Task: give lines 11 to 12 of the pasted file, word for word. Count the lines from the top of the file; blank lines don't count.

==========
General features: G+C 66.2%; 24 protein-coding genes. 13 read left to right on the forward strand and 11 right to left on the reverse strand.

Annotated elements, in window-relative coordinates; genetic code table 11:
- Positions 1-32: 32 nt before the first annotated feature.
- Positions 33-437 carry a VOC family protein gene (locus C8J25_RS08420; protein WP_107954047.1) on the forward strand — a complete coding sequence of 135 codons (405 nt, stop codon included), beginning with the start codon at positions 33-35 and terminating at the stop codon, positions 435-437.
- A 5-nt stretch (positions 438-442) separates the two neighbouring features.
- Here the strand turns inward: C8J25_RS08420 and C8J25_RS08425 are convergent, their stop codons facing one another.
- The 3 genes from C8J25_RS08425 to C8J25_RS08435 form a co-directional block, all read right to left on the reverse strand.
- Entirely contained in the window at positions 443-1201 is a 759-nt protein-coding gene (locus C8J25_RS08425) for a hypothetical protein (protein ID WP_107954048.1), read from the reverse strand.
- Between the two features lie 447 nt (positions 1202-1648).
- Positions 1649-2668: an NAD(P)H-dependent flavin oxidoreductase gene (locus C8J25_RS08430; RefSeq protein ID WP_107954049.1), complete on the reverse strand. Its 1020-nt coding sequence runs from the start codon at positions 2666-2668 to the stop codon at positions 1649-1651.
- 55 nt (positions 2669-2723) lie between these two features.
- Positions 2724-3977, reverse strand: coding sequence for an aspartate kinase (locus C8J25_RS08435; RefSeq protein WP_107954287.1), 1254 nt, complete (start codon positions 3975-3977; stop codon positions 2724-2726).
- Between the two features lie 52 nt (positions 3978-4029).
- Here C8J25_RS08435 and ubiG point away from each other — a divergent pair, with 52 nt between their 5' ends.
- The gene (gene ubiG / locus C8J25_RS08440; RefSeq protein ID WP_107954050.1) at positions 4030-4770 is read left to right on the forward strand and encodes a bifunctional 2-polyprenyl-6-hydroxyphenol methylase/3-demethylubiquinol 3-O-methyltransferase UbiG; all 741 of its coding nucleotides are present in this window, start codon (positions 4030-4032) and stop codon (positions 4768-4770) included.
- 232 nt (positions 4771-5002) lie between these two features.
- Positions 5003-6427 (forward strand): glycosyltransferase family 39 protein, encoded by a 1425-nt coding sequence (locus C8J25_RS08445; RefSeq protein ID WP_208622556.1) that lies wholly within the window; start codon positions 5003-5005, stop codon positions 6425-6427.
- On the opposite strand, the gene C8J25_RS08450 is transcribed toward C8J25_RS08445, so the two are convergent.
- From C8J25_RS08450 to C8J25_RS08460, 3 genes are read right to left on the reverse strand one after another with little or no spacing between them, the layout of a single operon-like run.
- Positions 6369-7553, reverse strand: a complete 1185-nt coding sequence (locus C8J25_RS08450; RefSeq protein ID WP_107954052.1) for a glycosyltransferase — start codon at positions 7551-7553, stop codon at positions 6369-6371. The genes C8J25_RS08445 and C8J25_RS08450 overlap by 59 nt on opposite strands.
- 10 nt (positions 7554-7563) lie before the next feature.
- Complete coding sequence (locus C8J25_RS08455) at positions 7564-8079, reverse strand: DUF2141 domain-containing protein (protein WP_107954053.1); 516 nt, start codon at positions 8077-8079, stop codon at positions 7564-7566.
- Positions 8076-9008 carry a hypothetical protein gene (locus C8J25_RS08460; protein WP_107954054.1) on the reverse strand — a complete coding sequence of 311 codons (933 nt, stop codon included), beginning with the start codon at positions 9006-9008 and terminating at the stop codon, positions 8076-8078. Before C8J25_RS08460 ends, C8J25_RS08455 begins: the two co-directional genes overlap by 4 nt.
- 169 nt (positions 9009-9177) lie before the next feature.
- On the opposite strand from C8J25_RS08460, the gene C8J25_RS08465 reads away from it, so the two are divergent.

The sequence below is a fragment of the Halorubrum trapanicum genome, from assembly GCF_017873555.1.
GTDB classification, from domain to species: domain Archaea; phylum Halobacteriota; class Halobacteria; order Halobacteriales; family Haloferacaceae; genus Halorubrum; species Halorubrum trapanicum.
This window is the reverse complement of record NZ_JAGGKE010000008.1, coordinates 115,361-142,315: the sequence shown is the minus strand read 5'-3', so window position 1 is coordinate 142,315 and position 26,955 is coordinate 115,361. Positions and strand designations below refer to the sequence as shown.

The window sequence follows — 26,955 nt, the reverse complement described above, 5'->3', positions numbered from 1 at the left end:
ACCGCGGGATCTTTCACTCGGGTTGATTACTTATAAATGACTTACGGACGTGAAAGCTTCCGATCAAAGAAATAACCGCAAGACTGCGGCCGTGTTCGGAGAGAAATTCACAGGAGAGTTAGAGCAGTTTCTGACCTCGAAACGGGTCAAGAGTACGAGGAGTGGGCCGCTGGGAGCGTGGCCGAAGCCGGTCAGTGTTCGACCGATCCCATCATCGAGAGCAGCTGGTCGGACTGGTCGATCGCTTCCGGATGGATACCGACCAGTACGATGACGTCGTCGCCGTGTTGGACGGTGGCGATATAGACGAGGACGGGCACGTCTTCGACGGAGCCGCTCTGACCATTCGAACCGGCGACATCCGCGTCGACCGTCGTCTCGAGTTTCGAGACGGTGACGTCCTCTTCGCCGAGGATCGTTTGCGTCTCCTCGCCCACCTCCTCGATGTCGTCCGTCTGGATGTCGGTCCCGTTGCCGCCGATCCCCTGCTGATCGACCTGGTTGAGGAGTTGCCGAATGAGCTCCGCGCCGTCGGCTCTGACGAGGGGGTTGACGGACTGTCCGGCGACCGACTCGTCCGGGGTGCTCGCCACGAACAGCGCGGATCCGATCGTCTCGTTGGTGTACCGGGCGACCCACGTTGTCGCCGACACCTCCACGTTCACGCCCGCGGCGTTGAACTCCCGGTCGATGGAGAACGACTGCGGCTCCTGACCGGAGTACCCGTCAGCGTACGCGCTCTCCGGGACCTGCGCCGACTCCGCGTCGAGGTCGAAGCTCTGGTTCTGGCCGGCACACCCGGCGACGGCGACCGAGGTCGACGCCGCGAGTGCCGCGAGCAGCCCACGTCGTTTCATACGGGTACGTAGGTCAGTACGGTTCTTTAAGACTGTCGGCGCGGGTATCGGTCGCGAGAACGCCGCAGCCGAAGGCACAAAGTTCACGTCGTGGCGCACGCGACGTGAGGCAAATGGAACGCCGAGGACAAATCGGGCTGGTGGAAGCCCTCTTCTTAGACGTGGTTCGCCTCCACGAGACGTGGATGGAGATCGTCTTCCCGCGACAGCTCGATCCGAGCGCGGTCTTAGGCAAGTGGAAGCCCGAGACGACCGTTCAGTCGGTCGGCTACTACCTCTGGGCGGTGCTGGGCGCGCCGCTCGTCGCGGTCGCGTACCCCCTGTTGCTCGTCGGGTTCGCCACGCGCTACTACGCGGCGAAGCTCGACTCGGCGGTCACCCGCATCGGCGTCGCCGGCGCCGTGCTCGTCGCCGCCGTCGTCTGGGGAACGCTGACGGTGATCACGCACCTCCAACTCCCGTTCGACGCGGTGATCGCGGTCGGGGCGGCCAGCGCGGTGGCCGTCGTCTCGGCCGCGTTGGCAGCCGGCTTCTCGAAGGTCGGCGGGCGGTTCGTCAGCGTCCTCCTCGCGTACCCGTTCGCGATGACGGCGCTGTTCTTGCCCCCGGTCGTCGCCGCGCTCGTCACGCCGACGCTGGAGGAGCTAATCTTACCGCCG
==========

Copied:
- 55 nt (positions 2669-2723) lie between these two features.
- Positions 2724-3977, reverse strand: coding sequence for an aspartate kinase (locus C8J25_RS08435; RefSeq protein WP_107954287.1), 1254 nt, complete (start codon positions 3975-3977; stop codon positions 2724-2726).